How do you determine the oxidation number of sulfur in each of the following substances?

A) barium sulfate, $B a S {O}_{4}$ B) sulfurous acid, ${H}_{2} S {O}_{3}$ C) strontium sulfide, $S r S$ D) hydrogen sulfide, ${H}_{2} S$

Oct 8, 2016

$\text{A: S(VI+)} .$ $\text{B: S(IV+)} .$ $\text{C: S(-II)} .$ $\text{D: S(-II)} .$

Explanation:

Oxidation state/number is the charge left on the central atom, when all the bonding pairs of electrons are broken with the charge assigned to the more electronegative atom. The sum of the oxidation numbers is always equal to the charge on the ion. Of course this procedure is a formalism; nevertheless, we can assign specific oxidation states/numbers for each of the given species.

$A .$ We have sulfate dianion, $S {O}_{4}^{2 -}$. Oxygen generally has an oxidation number of $- I I$, and it does here. Thus ${S}_{\text{ON"+4xx(-2)=-2; S_"ON}} = V I +$

$B .$ We have sulfurous acid, ${H}_{2} S {O}_{3}$. Again, oxygen generally has an oxidation number of $- I I$, and it does here. Hydrogen generally has an oxidation number of $+ I$, and it does here. Thus ${S}_{\text{ON"+3xx(-2)+2xx(+1)=0; S_"ON}} = I V +$. We would have got the same answer if we treated sulfurous acid as the adduct ${H}_{2} O \cdot S {O}_{2}$; sulfur is clearly $S \left(+ I V\right)$ in $S {O}_{2}$. We could treat sulfuric acid also the water adduct of $S {O}_{3}$, i.e. ${H}_{2} O \cdot S {O}_{3}$; clearly, again, sulfur is $S \left(+ V I\right)$ in $S {O}_{3}$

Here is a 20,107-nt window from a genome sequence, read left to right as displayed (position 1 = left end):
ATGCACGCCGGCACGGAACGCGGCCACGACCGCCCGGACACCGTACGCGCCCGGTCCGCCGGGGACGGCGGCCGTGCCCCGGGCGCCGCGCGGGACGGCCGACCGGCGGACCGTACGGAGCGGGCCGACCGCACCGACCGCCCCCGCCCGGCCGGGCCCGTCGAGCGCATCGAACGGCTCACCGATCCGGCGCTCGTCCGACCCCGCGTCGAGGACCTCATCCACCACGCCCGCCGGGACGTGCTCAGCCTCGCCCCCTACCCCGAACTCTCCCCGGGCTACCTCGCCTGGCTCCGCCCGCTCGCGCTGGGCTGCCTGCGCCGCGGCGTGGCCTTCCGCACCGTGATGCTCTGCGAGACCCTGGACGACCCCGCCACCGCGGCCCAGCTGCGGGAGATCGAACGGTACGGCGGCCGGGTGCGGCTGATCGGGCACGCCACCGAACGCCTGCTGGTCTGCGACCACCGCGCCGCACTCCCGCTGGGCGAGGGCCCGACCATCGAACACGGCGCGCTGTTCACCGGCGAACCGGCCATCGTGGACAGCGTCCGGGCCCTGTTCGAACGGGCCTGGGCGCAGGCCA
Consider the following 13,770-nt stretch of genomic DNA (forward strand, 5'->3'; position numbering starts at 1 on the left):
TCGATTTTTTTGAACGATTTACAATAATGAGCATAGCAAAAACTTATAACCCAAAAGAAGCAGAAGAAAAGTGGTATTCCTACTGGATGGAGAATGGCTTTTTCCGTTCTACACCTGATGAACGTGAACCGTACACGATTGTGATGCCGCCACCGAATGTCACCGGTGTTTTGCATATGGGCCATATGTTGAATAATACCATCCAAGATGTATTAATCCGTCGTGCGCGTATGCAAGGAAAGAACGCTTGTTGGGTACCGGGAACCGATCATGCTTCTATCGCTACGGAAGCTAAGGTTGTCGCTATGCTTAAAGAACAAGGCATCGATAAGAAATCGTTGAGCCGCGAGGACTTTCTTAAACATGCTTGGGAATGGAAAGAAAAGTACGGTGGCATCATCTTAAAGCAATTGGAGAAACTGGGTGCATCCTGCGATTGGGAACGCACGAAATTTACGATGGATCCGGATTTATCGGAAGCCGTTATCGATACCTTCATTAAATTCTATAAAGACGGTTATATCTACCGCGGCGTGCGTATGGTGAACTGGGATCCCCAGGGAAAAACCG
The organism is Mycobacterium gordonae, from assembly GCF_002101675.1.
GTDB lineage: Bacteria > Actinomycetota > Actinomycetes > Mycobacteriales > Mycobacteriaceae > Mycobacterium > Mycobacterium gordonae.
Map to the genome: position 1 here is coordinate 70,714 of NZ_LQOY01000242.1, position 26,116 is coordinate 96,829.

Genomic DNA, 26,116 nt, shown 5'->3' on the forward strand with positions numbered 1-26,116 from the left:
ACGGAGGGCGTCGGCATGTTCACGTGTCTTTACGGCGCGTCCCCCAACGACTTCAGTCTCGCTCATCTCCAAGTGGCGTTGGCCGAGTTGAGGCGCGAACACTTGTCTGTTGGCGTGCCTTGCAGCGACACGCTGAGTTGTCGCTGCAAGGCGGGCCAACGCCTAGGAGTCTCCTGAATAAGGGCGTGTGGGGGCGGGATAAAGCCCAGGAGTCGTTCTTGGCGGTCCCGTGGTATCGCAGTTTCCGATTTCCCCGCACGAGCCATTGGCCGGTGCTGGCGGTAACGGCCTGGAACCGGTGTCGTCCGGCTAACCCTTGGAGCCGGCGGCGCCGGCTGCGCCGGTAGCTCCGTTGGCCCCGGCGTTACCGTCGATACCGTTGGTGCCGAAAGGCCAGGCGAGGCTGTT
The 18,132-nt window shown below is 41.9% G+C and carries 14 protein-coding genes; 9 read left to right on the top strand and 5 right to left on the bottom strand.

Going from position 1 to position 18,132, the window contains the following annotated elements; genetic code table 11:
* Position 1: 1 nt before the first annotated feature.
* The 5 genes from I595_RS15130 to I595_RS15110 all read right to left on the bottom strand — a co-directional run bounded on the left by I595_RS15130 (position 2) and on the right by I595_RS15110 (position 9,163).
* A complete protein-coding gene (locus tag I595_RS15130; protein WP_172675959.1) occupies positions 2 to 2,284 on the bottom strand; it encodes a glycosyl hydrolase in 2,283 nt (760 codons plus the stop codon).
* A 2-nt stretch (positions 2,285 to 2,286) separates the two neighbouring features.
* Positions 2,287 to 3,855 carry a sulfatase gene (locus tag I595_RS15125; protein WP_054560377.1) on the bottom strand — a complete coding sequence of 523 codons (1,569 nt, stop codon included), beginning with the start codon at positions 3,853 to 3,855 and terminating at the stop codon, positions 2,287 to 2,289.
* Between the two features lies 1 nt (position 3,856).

$C .$ We have sulfide dianion, ${S}^{2 -}$. The charge on the ion is $- 2$, and the atom bearing the charge must have an oxidation number of $- I I$.

$D .$ Again we have sulfide dianion, ${S}^{2 -}$, or at least ${H}_{2} S$. Hydrogen is $+ I$, and the charge on the sulfur is $- 2$, thus here $S$ has an oxidation number of $- I I$. Again, the sum of the oxidation numbers equal the charge on the ion; here $0$.

Can you tell me the oxidation numbers of $S$ in $\text{thiosulfate}$ anion, ${S}_{2} {O}_{3}^{2 -}$? You could assign an average oxidation number, but I like to think that here each sulfur has distinct oxidation numbers, that is in thiosulfate, one sulfur atom has taken the place of oxygen in $S {O}_{4}^{2 -}$, and so I would assign different oxidation numbers.